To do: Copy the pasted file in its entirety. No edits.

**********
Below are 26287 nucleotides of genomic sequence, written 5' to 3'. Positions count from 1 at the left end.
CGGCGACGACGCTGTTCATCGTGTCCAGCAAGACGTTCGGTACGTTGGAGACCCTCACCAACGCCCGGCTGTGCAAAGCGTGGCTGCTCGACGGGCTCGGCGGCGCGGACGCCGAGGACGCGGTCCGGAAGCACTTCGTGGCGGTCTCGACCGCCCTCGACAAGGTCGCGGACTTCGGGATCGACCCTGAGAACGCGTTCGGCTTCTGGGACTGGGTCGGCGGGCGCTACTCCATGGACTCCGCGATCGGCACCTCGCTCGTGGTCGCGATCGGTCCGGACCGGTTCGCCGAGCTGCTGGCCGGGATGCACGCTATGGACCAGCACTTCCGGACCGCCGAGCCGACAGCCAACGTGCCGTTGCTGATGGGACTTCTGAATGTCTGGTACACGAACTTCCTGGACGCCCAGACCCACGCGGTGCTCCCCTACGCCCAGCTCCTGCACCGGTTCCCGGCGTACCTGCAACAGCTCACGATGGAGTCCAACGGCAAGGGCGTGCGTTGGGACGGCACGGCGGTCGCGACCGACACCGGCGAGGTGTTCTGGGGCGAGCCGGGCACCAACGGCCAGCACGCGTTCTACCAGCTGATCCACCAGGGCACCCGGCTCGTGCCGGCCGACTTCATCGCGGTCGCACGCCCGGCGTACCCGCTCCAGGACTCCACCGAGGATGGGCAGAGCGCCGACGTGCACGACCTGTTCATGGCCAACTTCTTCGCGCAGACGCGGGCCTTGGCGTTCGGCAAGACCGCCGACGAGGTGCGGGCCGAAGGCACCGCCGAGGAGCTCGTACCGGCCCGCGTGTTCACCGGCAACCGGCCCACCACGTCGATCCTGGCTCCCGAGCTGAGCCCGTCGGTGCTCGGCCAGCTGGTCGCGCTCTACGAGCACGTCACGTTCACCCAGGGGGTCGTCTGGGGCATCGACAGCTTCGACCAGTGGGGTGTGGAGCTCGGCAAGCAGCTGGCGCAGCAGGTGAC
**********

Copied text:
Below are 26287 nucleotides of genomic sequence, written 5' to 3'. Positions count from 1 at the left end.
CGGCGACGACGCTGTTCATCGTGTCCAGCAAGACGTTCGGTACGTTGGAGACCCTCACCAACGCCCGGCTGTGCAAAGCGTGGCTGCTCGACGGGCTCGGCGGCGCGGACGCCGAGGACGCGGTCCGGAAGCACTTCGTGGCGGTCTCGACCGCCCTCGACAAGGTCGCGGACTTCGGGATCGACCCTGAGAACGCGTTCGGCTTCTGGGACTGGGTCGGCGGGCGCTACTCCATGGACTCCGCGATCGGCACCTCGCTCGTGGTCGCGATCGGTCCGGACCGGTTCGCCGAGCTGCTGGCCGGGATGCACGCTATGGACCAGCACTTCCGGACCGCCGAGCCGACAGCCAACGTGCCGTTGCTGATGGGACTTCTGAATGTCTGGTACACGAACTTCCTGGACGCCCAGACCCACGCGGTGCTCCCCTACGCCCAGCTCCTGCACCGGTTCCCGGCGTACCTGCAACAGCTCACGATGGAGTCCAACGGCAAGGGCGTGCGTTGGGACGGCACGGCGGTCGCGACCGACACCGGCGAGGTGTTCTGGGGCGAGCCGGGCACCAACGGCCAGCACGCGTTCTACCAGCTGATCCACCAGGGCACCCGGCTCGTGCCGGCCGACTTCATCGCGGTCGCACGCCCGGCGTACCCGCTCCAGGACTCCACCGAGGATGGGCAGAGCGCCGACGTGCACGACCTGTTCATGGCCAACTTCTTCGCGCAGACGCGGGCCTTGGCGTTCGGCAAGACCGCCGACGAGGTGCGGGCCGAAGGCACCGCCGAGGAGCTCGTACCGGCCCGCGTGTTCACCGGCAACCGGCCCACCACGTCGATCCTGGCTCCCGAGCTGAGCCCGTCGGTGCTCGGCCAGCTGGTCGCGCTCTACGAGCACGTCACGTTCACCCAGGGGGTCGTCTGGGGCATCGACAGCTTCGACCAGTGGGGTGTGGAGCTCGGCAAGCAGCTGGCGCAGCAGGTGAC